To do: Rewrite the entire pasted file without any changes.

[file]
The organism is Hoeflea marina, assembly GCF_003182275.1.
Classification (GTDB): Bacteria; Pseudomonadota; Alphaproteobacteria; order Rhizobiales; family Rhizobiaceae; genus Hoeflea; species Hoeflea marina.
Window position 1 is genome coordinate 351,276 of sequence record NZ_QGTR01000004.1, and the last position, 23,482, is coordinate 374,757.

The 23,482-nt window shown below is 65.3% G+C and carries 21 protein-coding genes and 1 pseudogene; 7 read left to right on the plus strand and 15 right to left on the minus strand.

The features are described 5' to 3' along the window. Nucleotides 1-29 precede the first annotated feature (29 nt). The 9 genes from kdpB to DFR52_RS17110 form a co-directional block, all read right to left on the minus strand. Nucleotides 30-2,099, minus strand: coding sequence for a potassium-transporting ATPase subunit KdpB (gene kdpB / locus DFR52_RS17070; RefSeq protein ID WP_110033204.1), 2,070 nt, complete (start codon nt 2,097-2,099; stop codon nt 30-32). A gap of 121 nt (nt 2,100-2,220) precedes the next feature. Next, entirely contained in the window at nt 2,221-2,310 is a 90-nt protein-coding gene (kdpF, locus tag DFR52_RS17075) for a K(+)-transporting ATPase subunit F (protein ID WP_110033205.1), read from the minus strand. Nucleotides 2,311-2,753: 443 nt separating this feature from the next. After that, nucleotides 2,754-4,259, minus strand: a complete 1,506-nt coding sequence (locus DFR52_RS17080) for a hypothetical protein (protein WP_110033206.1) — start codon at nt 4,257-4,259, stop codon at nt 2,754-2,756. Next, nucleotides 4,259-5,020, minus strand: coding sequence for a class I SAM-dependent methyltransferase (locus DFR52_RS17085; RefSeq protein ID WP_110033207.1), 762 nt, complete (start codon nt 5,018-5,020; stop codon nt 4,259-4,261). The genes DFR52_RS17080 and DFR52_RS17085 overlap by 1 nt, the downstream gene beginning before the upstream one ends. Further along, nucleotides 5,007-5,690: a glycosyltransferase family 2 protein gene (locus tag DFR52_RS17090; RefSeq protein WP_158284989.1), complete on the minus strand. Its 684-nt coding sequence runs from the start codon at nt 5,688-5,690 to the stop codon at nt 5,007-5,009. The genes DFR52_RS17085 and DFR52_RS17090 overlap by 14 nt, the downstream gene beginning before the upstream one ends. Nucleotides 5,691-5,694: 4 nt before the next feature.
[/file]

The organism is Hoeflea marina, assembly GCF_003182275.1.
Classification (GTDB): Bacteria; Pseudomonadota; Alphaproteobacteria; order Rhizobiales; family Rhizobiaceae; genus Hoeflea; species Hoeflea marina.
Window position 1 is genome coordinate 351,276 of sequence record NZ_QGTR01000004.1, and the last position, 23,482, is coordinate 374,757.

The 23,482-nt window shown below is 65.3% G+C and carries 21 protein-coding genes and 1 pseudogene; 7 read left to right on the plus strand and 15 right to left on the minus strand.

The features are described 5' to 3' along the window. Nucleotides 1-29 precede the first annotated feature (29 nt). The 9 genes from kdpB to DFR52_RS17110 form a co-directional block, all read right to left on the minus strand. Nucleotides 30-2,099, minus strand: coding sequence for a potassium-transporting ATPase subunit KdpB (gene kdpB / locus DFR52_RS17070; RefSeq protein ID WP_110033204.1), 2,070 nt, complete (start codon nt 2,097-2,099; stop codon nt 30-32). A gap of 121 nt (nt 2,100-2,220) precedes the next feature. Next, entirely contained in the window at nt 2,221-2,310 is a 90-nt protein-coding gene (kdpF, locus tag DFR52_RS17075) for a K(+)-transporting ATPase subunit F (protein ID WP_110033205.1), read from the minus strand. Nucleotides 2,311-2,753: 443 nt separating this feature from the next. After that, nucleotides 2,754-4,259, minus strand: a complete 1,506-nt coding sequence (locus DFR52_RS17080) for a hypothetical protein (protein WP_110033206.1) — start codon at nt 4,257-4,259, stop codon at nt 2,754-2,756. Next, nucleotides 4,259-5,020, minus strand: coding sequence for a class I SAM-dependent methyltransferase (locus DFR52_RS17085; RefSeq protein ID WP_110033207.1), 762 nt, complete (start codon nt 5,018-5,020; stop codon nt 4,259-4,261). The genes DFR52_RS17080 and DFR52_RS17085 overlap by 1 nt, the downstream gene beginning before the upstream one ends. Further along, nucleotides 5,007-5,690: a glycosyltransferase family 2 protein gene (locus tag DFR52_RS17090; RefSeq protein WP_158284989.1), complete on the minus strand. Its 684-nt coding sequence runs from the start codon at nt 5,688-5,690 to the stop codon at nt 5,007-5,009. The genes DFR52_RS17085 and DFR52_RS17090 overlap by 14 nt, the downstream gene beginning before the upstream one ends. Nucleotides 5,691-5,694: 4 nt before the next feature.